Leandry said the children left behind by the parents facing deportation will be entered into government care facilities or in some cases fall to the way side.
Lorain County Commissioner Matt Lundy backed that statement, adding that “children’s services does not get a call from I.C.E. saying this is going to happen,” meaning the organization has no way to prepare either for the influx in children needing help, or the ones who fall through the cracks.
“As public servants, our first concern is safety of people,” he said. “No child should have to go to bed at night, worried about being separated from their parents, wake up in the morning worried about being separated from their parents. The actions taking place right now are immoral and unAmerican. ... They have this program set up for these children to end up in a migration camp or facility. At that point, they can be seprated from their familes; they can be deported; they can be sent to another state. That is not the America we know and love. Our first responsibility is to take of the children of this country.”
Also at the conference was Janett Garret, who is running for Congress and has been working in Norwalk with some of the families and churches that are providing refuge and supplies for the affected families.
“This didn’t have to happen,” she said. “We need a different type of immigration reform. This is trumatizing for children. We cannot be doing this to children for political gamesmanship — and that’s what it’s about. ... We should be looking for the best of American values. We should be looking for kindness.”
How to help the families
Many have reached out to the Reflector, asking how to help the children and families affected by the raid.
Leandry encouraged people to call their local, state and national political leaders, expressing their opinions and asking for reform.
El Centro’s executive director also said that although Sandusky, percentage-wise, has the largest Latino community, there is not a specific Latino organization in the area. Neither is there one in Norwalk, Willard or other surrounding communities.
‘There is a severe lack of social service in that community,” he said, adding El Centro has been looking into expanding its reach to the areas well before the raid occurred.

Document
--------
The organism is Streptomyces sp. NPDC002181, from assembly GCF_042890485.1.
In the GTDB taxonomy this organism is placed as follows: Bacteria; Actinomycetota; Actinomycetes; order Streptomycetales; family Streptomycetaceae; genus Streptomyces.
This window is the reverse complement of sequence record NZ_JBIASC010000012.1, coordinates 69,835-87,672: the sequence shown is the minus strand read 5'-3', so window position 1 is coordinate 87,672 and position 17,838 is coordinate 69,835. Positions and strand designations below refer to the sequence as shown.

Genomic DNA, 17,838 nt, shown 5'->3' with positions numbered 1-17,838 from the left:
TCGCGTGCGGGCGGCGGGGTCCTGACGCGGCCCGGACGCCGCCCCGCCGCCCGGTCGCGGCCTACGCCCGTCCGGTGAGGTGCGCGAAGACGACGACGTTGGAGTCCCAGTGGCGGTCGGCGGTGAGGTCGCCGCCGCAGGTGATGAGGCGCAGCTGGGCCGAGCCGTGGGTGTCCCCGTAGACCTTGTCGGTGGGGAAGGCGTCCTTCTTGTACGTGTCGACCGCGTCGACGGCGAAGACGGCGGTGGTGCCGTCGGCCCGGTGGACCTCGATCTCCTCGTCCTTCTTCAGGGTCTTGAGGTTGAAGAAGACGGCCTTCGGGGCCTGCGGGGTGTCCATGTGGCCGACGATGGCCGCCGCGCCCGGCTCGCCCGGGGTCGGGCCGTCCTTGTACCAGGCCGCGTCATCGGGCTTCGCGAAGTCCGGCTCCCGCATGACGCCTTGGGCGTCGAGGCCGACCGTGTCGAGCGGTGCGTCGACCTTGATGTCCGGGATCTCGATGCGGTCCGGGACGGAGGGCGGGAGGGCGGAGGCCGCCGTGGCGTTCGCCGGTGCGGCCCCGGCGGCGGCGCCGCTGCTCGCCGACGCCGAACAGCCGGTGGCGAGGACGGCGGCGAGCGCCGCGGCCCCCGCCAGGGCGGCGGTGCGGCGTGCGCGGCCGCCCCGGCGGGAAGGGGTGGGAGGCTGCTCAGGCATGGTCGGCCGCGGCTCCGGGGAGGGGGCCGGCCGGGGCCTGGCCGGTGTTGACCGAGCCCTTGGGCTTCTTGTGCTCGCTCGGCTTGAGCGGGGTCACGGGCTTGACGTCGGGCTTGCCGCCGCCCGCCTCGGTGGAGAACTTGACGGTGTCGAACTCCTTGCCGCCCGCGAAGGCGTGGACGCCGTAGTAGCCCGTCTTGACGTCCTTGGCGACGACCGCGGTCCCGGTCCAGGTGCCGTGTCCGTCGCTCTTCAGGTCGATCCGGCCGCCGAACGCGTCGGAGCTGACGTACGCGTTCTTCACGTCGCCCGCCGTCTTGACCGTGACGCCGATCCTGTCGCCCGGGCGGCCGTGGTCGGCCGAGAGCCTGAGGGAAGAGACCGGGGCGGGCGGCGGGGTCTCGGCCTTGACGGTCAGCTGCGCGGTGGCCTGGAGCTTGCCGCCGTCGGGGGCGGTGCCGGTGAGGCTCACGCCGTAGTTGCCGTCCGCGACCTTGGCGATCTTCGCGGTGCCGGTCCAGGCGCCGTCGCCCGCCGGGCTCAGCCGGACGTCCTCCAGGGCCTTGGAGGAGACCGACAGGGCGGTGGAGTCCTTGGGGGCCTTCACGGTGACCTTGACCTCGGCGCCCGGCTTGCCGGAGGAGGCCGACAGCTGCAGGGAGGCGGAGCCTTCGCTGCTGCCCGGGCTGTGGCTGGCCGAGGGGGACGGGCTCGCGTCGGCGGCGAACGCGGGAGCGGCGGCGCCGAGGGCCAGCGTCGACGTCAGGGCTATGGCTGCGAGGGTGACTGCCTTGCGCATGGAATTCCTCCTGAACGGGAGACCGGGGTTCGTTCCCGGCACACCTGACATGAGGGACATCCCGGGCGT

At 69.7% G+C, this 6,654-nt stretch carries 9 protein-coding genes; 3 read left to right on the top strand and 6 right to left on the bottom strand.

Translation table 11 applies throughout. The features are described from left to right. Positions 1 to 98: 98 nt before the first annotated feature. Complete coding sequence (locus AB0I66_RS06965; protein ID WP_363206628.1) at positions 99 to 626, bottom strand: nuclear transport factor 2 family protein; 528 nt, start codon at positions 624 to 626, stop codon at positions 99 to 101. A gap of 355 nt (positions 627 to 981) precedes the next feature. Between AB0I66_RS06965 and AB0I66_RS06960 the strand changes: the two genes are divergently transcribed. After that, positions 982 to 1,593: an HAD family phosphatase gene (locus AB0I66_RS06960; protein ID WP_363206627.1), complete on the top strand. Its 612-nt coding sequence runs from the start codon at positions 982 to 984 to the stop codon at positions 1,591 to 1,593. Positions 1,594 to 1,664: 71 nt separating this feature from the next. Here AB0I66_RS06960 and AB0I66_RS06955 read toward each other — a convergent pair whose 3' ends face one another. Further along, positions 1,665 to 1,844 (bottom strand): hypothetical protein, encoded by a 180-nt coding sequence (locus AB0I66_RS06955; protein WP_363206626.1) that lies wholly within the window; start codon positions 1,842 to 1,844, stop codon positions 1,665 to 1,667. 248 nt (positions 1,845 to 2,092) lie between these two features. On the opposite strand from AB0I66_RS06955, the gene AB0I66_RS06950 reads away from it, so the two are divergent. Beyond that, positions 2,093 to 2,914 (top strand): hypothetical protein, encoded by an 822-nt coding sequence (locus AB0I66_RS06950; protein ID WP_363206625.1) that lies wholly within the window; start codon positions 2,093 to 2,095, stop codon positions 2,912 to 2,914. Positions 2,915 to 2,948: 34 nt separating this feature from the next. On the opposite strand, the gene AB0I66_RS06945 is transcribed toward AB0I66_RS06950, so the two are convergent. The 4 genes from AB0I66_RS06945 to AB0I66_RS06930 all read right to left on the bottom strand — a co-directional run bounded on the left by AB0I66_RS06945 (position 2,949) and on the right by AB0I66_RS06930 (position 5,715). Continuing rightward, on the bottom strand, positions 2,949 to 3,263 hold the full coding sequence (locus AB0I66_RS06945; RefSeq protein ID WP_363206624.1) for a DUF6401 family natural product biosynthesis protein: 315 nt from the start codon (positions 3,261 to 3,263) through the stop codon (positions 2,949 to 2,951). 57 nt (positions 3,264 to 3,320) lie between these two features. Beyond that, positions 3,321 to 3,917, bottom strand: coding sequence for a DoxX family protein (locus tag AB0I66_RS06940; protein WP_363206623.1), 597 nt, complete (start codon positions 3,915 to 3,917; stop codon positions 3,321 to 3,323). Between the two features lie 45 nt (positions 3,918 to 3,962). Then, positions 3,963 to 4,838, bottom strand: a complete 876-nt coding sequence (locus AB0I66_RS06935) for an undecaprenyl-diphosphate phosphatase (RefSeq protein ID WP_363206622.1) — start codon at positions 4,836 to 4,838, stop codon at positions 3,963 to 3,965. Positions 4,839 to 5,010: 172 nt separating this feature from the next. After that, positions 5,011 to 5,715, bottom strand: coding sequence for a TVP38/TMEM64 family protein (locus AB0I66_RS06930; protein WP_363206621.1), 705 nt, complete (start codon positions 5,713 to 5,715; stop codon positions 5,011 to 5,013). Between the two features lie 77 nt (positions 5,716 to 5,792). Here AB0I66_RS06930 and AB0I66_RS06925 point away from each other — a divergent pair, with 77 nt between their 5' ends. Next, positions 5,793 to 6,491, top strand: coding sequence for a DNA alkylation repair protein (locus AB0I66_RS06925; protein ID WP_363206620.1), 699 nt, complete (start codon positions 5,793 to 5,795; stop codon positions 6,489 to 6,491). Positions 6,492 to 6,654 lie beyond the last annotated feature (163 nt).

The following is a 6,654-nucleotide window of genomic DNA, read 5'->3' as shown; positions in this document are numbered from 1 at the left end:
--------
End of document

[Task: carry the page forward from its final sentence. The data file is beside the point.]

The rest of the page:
“The layout of that community (Huron and Erie counties) is more rural and people are more spread around, so it’s more difficult to establish a strong Latino community,” Leandry said. “But I think you’ll be surprised. I think this is going to bring us together. This is a great opportunity, even though it’s a challenge. It could be an opportinity for the Latino communtiy to come together and help (Huron) county.”
Arroyo agreed, adding that he has already seen that support in his family when his cousin’s undocumented husband was deported.
“It was that circle of undocumented families in Norwalk that would go to her house and take her groceries and make food for her and they would go throughout Norwalk, Willard and Fremont to help,” he said. “It’s a tight-knit community that supports each other. That’s basically what makes us go. That’s what makes America go. When we struggle, we know we can get help from other people. With natural disasters, we rely on each other. This is the same process. We all need to come together.”
Donations are being accepted on behalf of the families at the Norwalk’s St. Paul Catholic Church and Bienvenidos Templo Genesaret Norwalk, at 119 N. Pleasant St. Authorities said diapers, formula, kids food and monetary donations are of the most need.